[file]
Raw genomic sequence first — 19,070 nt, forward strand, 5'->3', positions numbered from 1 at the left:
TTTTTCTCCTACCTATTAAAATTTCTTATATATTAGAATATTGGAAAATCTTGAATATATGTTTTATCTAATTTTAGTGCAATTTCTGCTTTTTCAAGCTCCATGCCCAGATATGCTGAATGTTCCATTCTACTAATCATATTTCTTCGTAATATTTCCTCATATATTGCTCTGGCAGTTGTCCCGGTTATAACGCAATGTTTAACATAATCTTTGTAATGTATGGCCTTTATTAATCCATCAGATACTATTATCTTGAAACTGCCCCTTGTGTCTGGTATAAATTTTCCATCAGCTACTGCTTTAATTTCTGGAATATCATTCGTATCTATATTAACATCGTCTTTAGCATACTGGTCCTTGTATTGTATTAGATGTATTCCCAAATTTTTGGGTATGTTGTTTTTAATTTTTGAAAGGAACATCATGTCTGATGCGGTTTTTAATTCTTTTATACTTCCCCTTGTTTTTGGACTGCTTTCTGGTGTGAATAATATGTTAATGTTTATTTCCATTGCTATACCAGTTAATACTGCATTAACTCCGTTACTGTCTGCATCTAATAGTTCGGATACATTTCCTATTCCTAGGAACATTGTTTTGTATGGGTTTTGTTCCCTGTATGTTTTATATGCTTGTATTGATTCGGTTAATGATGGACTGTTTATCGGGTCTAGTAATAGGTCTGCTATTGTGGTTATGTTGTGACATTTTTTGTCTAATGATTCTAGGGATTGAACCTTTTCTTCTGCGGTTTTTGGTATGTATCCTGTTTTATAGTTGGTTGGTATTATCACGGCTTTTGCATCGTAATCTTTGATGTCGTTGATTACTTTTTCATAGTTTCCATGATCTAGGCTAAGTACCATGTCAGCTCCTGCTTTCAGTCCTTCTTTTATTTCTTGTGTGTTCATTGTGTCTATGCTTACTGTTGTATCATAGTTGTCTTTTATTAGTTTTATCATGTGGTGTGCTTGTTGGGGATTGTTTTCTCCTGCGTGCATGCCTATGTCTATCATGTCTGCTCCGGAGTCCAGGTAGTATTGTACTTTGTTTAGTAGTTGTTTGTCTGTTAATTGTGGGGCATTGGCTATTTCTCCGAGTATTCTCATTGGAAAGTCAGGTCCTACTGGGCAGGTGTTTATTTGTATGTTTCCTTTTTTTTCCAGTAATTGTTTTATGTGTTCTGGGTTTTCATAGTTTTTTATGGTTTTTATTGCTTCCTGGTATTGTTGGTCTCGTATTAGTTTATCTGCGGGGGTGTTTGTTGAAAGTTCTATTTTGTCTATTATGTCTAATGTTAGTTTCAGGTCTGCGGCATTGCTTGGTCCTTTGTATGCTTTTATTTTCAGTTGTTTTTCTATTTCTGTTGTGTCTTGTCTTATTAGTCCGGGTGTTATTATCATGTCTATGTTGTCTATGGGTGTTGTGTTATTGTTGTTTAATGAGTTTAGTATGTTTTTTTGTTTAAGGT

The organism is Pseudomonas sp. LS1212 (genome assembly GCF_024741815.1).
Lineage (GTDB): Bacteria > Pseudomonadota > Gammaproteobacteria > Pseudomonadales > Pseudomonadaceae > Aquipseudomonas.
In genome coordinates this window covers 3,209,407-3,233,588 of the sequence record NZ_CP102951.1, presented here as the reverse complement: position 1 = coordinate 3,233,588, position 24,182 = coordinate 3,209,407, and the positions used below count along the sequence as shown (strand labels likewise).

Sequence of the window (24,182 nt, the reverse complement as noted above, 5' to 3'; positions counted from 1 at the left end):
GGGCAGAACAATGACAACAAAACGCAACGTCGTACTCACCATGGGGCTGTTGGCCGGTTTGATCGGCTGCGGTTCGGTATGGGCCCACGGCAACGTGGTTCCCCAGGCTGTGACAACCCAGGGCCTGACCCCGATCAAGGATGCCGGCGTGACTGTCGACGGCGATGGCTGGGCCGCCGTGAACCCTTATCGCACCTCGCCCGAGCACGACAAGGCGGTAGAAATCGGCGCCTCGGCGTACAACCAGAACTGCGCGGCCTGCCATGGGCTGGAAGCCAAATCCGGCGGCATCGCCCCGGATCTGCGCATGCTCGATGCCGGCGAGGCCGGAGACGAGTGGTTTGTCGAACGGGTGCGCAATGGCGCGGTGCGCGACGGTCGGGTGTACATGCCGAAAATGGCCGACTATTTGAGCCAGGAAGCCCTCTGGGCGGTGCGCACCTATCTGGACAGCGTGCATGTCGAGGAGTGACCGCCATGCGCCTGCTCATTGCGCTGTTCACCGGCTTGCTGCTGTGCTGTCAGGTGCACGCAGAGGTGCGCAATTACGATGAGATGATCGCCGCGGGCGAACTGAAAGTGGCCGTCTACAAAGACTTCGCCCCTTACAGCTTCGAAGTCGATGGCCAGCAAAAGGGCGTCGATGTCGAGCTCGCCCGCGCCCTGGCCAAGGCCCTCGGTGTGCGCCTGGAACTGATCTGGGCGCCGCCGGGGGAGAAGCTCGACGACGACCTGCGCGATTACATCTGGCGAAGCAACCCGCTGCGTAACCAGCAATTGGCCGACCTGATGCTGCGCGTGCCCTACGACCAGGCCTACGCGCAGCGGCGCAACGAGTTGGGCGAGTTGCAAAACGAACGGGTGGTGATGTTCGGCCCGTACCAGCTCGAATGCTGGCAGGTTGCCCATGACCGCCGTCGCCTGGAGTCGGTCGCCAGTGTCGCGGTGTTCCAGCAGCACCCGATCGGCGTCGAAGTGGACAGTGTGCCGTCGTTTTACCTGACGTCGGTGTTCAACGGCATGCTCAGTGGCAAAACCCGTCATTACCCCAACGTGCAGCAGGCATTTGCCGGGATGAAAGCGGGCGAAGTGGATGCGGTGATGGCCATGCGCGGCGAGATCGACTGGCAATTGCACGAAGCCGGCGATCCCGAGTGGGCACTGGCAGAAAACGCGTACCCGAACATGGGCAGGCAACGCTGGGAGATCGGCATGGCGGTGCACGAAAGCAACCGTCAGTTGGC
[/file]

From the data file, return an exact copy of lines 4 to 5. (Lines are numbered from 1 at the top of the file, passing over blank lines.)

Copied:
Lineage (GTDB): Bacteria > Pseudomonadota > Gammaproteobacteria > Pseudomonadales > Pseudomonadaceae > Aquipseudomonas.
In genome coordinates this window covers 3,209,407-3,233,588 of the sequence record NZ_CP102951.1, presented here as the reverse complement: position 1 = coordinate 3,233,588, position 24,182 = coordinate 3,209,407, and the positions used below count along the sequence as shown (strand labels likewise).